Caregiver tips for how to help a family member stop driving.

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Dressing and Bathing – Memory and Alzheimer’s Disease

Caregiver tips for dressing and bathing a person with Alzheimer’s disease.

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Behaviors – Memory and Alzheimer’s Disease

Caregiver tips for how to deal with problem behaviors such as wandering and aggression.

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Caregiver Guilt – Memory and Alzheimer’s Disease

How to deal with caregiver guilt when caring for an Alzheimer’s patient.

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The Nursing Home Decision – Memory and Alzheimer’s Disease

When is it time for day care or a nursing home?

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How Do You Know If You Have Alzheimer Disease
Learning Not to Argue
Dressing and Bathing
Caregiver Guilt
The Nursing Home Decision


© The Johns Hopkins University, The Johns Hopkins Hospital, and Johns Hopkins Health System. All rights reserved.


10 Ways to Improve Your Day in Just 5 Minutes

(WebMD) Five minutes. It’s only a little bit of time. But it’s long enough for you to do one thing that could make your whole day better.

That’s a great return on your time investment!

So take five minutes and try one of these 10 simple ways to lower stress, boost your mood, and get more energy. It might give you that extra spark you need to meet the challenges of the day.

1. Make your bed . This isn’t about being a clean freak. It’s a small ritual that can help create a calm environment for you in your bedroom — and a soothing bedroom is part of “sleep hygiene” — little habits that can help you sleep better. Author Gretchen Rubin recommends making your bed as a daily habit in her book, The Happiness Project. Do it first thing in the morning, and you’ve got one less thing to worry about for the rest of the day.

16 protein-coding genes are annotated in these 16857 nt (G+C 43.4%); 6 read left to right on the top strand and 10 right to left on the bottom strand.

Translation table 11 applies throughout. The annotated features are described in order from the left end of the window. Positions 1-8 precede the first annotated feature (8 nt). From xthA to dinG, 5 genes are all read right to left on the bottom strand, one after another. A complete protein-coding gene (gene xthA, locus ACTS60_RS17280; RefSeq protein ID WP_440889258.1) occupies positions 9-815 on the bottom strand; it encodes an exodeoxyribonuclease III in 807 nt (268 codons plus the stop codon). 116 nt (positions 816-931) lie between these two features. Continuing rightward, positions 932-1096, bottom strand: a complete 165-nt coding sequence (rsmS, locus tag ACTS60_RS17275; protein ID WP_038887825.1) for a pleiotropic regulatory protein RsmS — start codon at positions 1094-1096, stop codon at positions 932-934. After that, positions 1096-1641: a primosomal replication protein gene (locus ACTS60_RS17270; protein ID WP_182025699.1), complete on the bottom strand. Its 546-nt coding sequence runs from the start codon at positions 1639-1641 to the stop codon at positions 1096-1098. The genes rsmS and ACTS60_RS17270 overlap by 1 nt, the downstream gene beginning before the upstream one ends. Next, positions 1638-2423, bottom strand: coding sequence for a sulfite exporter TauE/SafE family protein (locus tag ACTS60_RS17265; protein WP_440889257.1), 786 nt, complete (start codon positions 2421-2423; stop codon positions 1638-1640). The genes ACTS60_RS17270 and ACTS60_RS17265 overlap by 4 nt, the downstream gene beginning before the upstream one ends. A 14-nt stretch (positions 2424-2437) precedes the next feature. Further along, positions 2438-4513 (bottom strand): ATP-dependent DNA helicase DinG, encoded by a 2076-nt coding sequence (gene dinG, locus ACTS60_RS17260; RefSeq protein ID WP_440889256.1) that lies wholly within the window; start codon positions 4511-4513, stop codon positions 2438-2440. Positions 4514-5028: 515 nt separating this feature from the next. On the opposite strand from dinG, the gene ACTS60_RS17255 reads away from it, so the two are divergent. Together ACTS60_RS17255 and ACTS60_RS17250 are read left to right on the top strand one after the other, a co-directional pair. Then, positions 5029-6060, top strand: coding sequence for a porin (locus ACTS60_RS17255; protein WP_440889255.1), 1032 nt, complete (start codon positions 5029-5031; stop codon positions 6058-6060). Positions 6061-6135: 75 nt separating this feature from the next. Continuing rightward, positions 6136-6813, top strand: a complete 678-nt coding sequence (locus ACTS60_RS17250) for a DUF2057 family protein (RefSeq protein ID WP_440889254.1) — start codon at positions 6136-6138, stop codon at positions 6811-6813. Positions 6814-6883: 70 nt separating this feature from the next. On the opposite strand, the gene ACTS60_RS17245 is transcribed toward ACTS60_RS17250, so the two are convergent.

2. Pack a snack. Before you head out the door in the morning, prep a healthy snack to take with you. Ideas include fruit, unsalted nuts, and low-fat cheese or yogurt.  When you get hungry later in the afternoon, you’ll be ready!

3. Clear your desk. From stray papers to scattered coffee mugs, clutter can make you lose focus and curb productivity. Declutter your outer environment and you may feel more organized and better able to concentrate on the task at hand.

4. Pump up the music. Several studies have found that listening to music can help lower blood pressure, reduce stress, and boost mood. The right music has the power to change your attitude. So load up your MP3 player and create a playlist that will make you smile — whether you’re working or working out. As long as you don’t blast it (bad for your hearing), this is a safe, healthy way to make your day more enjoyable.

5. Sniff a lemon. For a quick de-stressing trick, turn to an underrated sense — your sense of smell. Japanese researchers found that linalool; a substance found in lemons, may turn down the classic “flight-or-fight” stress response. Not into lemons? Try basil, juniper, or lavender — those scents have also been found to lower stress.

6. Stretch. No need to put on your yoga pants or get all bendy. Just a few easy moves will do. Stretch your arms overhead. Raise and lower your shoulders a couple of times. Stretch your legs as you lean your torso against a wall. Be gentle, so you don’t overdo it.  Stretching can help improve your circulation and flexibility, and may help ease the tight muscles that come with stress.